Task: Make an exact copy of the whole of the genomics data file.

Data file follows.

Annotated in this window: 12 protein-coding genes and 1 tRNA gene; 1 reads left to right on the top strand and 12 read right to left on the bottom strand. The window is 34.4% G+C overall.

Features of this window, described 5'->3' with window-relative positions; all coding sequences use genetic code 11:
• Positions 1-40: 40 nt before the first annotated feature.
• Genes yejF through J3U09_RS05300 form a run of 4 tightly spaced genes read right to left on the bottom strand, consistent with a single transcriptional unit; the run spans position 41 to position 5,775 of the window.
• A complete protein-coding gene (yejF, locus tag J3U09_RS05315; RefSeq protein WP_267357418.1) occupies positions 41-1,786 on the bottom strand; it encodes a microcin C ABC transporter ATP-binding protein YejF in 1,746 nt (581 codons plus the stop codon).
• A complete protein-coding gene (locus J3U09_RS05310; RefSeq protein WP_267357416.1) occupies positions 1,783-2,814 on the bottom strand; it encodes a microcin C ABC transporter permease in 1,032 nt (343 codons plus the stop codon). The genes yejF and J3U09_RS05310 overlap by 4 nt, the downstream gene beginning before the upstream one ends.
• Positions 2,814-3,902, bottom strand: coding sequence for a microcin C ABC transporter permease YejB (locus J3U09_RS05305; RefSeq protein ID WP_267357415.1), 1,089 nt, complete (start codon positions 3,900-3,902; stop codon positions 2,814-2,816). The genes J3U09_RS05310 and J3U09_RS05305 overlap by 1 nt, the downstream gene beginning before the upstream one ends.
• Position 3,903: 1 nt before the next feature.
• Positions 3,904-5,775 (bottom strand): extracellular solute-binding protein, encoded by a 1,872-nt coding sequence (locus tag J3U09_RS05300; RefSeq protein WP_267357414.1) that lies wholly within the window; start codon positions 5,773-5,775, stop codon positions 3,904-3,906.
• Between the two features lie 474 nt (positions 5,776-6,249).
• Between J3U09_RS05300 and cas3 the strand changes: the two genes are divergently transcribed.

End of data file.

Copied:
Annotated in this window: 12 protein-coding genes and 1 tRNA gene; 1 reads left to right on the top strand and 12 read right to left on the bottom strand. The window is 34.4% G+C overall.

Features of this window, described 5'->3' with window-relative positions; all coding sequences use genetic code 11:
• Positions 1-40: 40 nt before the first annotated feature.
• Genes yejF through J3U09_RS05300 form a run of 4 tightly spaced genes read right to left on the bottom strand, consistent with a single transcriptional unit; the run spans position 41 to position 5,775 of the window.
• A complete protein-coding gene (yejF, locus tag J3U09_RS05315; RefSeq protein WP_267357418.1) occupies positions 41-1,786 on the bottom strand; it encodes a microcin C ABC transporter ATP-binding protein YejF in 1,746 nt (581 codons plus the stop codon).
• A complete protein-coding gene (locus J3U09_RS05310; RefSeq protein WP_267357416.1) occupies positions 1,783-2,814 on the bottom strand; it encodes a microcin C ABC transporter permease in 1,032 nt (343 codons plus the stop codon). The genes yejF and J3U09_RS05310 overlap by 4 nt, the downstream gene beginning before the upstream one ends.
• Positions 2,814-3,902, bottom strand: coding sequence for a microcin C ABC transporter permease YejB (locus J3U09_RS05305; RefSeq protein ID WP_267357415.1), 1,089 nt, complete (start codon positions 3,900-3,902; stop codon positions 2,814-2,816). The genes J3U09_RS05310 and J3U09_RS05305 overlap by 1 nt, the downstream gene beginning before the upstream one ends.
• Position 3,903: 1 nt before the next feature.
• Positions 3,904-5,775 (bottom strand): extracellular solute-binding protein, encoded by a 1,872-nt coding sequence (locus tag J3U09_RS05300; RefSeq protein WP_267357414.1) that lies wholly within the window; start codon positions 5,773-5,775, stop codon positions 3,904-3,906.
• Between the two features lie 474 nt (positions 5,776-6,249).
• Between J3U09_RS05300 and cas3 the strand changes: the two genes are divergently transcribed.